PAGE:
Standardized Tests Play Major Role in Education

Posted on January 9, 2017 by

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Standardized tests play a major role in today’s American education. The goal of these tests is to prove the child’s general knowledge of state required information and skills. However, there have been multiple debates discussing whether standardized tests even prove achievement or readiness to move up to a higher level of education.   If the student were to score a low grade on the test, he or she could be unable to move on to the next grade.

Standardized tests were originally for people to test their knowledge if they applied for a government position. The biggest standardized test today is the SATs, and it was first introduced in 1926 by the College Board. It contained 315 questions covering areas such as vocabulary, analogies, and math proficiency. To some, it may seem peculiar that a test determining if one could work for the government became a test students take to decide if they can advance to the next level of education or which college will accept them.

Tests such as the SATs and ACTs show that no matter what your high school has had to offer, you still have potential for college. One problem with making standardized tests a requirement for advancement is that each teacher grades differently and has different standards for academic evaluation. No matter what your GPA might be, that standardized test acts as an equalizer.  In some cases, that can be worse. Another problem with these tests is that teachers feel compelled to educate the students specifically on what is tested, to the exclusion of all other relevant information. In other words, the tests can take away time from other subjects, such as history and science, because the general tests are based on math, language, and reading.

Most schools have administered standardized tests for children at a young age, including PSSAs, Keystones, and other benchmarks. It allows students at a young age to understand how to take a formal test, but in reality, why are they needed? Children take those tests in fear that they will not move on to the next grade if they do not pass, and that isn’t the case. If you have one test already determining whether you are accepted to the college of your choice once you enter high school, then why is it necessary to have kids take another test that won’t mean anything after they leave school? The current curriculum should be the only thing on that child’s mind because what you learn in school is something that you’ll carry forever.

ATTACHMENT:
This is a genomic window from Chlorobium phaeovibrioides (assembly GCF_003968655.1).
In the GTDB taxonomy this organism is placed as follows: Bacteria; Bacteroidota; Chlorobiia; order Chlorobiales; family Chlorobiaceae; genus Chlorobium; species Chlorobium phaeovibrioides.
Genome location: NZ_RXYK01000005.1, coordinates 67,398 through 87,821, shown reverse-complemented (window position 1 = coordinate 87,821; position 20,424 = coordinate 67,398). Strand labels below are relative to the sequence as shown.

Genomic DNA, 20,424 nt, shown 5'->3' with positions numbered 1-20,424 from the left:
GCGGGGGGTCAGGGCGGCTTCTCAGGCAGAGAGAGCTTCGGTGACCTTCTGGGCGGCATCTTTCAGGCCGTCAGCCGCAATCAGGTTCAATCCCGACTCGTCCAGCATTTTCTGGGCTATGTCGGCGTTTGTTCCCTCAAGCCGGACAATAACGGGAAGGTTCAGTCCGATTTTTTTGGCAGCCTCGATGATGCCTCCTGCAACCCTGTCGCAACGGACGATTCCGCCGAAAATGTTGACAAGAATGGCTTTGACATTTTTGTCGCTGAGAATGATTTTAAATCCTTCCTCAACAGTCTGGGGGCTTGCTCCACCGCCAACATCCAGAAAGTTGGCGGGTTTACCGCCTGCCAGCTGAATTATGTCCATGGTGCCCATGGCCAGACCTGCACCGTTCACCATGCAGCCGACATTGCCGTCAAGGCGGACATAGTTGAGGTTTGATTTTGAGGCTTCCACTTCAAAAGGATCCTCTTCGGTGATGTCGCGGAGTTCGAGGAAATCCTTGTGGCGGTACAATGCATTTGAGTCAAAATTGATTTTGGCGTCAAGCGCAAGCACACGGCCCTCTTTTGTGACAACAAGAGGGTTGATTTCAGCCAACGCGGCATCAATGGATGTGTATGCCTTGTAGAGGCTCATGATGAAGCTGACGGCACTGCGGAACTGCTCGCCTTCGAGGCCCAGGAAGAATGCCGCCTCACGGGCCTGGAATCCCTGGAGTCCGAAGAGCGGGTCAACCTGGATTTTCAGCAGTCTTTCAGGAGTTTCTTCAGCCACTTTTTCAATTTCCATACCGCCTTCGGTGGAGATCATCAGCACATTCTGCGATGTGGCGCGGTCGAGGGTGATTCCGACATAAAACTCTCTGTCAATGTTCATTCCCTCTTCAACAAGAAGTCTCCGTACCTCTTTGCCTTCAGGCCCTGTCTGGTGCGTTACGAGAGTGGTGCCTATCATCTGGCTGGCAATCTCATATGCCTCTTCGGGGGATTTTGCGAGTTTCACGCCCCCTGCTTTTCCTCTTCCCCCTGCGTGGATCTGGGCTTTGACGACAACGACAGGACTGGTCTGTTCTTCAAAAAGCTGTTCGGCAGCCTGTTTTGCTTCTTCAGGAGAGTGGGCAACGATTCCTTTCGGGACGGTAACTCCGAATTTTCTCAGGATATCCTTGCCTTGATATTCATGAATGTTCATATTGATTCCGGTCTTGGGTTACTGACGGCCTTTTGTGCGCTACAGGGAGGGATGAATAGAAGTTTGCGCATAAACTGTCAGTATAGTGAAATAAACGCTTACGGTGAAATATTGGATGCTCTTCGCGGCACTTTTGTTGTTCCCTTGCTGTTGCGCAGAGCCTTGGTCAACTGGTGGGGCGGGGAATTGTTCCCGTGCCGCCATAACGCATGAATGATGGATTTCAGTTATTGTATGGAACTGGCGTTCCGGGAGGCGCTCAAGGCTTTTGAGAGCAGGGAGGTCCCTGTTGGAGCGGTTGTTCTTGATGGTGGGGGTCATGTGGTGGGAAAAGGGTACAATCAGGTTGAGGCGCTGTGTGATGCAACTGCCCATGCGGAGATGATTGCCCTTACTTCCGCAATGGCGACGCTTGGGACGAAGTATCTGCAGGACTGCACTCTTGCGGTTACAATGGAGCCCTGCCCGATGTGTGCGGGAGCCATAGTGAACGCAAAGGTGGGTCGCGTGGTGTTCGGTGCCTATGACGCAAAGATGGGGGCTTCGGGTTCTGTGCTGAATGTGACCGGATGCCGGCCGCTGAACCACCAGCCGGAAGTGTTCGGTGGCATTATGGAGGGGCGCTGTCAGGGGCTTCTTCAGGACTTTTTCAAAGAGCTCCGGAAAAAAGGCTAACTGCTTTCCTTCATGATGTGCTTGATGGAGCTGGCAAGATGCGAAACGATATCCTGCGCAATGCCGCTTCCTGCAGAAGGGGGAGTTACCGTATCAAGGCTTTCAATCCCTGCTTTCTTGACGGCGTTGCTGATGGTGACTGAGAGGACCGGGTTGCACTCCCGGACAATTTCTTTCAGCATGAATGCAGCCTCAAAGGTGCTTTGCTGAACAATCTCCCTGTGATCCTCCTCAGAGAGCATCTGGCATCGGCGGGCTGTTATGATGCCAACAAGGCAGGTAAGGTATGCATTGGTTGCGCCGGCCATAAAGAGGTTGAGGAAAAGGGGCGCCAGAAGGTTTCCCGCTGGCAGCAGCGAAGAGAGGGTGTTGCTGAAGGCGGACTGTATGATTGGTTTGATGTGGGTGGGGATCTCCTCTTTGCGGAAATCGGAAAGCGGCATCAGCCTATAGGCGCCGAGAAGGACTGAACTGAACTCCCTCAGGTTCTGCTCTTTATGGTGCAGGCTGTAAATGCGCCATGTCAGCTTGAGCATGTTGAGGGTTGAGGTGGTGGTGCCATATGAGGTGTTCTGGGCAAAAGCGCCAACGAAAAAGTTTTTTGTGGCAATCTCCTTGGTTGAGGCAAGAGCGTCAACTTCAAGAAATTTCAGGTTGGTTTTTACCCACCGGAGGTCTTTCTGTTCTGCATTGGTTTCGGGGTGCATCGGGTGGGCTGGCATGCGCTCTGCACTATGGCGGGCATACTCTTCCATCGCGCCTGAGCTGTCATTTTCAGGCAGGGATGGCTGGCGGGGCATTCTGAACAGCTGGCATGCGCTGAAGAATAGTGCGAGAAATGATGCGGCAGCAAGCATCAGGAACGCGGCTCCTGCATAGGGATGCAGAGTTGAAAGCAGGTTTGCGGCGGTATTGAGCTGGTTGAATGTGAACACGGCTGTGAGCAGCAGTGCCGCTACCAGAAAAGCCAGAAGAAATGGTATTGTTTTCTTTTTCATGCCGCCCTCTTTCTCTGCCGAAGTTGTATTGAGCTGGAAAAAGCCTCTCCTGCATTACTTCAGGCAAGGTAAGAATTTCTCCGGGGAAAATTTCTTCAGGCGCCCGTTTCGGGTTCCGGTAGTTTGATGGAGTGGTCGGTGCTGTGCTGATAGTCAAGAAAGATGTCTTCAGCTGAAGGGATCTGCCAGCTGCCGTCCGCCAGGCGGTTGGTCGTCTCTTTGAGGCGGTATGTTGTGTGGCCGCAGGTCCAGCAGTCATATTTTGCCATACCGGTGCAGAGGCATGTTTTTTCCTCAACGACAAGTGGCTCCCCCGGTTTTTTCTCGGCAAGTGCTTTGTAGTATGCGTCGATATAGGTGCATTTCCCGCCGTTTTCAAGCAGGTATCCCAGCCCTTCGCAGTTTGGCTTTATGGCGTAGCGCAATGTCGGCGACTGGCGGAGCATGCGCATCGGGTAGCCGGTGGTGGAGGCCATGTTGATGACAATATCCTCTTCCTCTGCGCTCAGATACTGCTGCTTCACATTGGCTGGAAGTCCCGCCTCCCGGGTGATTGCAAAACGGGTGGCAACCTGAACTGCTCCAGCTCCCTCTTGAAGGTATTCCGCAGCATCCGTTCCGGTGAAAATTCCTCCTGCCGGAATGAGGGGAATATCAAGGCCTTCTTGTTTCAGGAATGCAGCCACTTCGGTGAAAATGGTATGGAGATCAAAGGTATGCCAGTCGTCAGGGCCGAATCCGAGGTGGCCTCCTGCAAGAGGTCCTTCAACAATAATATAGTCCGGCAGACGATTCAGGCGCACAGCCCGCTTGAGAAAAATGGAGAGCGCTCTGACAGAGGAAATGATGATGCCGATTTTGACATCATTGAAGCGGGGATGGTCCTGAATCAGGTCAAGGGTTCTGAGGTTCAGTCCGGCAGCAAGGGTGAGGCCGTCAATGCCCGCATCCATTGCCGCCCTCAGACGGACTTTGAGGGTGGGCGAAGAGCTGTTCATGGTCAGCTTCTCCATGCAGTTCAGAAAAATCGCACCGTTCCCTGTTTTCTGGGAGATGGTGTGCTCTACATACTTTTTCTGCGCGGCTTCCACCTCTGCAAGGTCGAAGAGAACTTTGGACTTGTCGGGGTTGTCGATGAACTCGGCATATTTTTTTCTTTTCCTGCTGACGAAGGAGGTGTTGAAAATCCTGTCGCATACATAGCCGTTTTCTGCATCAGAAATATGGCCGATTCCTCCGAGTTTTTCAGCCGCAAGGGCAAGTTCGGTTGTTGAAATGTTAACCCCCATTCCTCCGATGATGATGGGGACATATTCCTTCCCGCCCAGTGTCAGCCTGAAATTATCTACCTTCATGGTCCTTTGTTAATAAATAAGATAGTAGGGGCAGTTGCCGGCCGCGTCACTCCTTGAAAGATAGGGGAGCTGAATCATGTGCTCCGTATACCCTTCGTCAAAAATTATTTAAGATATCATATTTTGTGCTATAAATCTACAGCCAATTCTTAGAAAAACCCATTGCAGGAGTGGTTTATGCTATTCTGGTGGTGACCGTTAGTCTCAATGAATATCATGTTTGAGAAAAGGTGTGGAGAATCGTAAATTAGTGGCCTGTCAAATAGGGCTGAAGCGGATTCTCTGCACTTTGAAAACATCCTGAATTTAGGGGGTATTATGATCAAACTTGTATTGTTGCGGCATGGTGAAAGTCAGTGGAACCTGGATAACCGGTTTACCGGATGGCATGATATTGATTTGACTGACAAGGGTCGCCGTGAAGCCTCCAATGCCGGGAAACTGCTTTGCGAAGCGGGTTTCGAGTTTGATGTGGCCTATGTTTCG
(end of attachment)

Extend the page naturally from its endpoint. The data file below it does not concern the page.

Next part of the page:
From a different standpoint comes the positive side to standardized tests. Some teachers may have different standards than others. For example, one math teacher could be happy with just noticing the students effort in class and give them an A, but, on the other hand, another teacher must be satisfied with clear and completed work to achieve that A. Standardized tests take that away and are graded the same throughout the United States. When taking SATs, you are able to pick what test you would like to take, and that is something people should not overlook.

Every test is different as well, and some do not realize that. Each time you take the test, it is not the same as the first, which is helpful in a sense. Also, there are websites and books that you can read and participate in to prepare you for the test. It distributes a series of questions much like the ones on the SATs and ACTs. Many students find it helpful and get a little boost of confidence going into the test because they feel prepared.

Posted in: Rayanna Celmer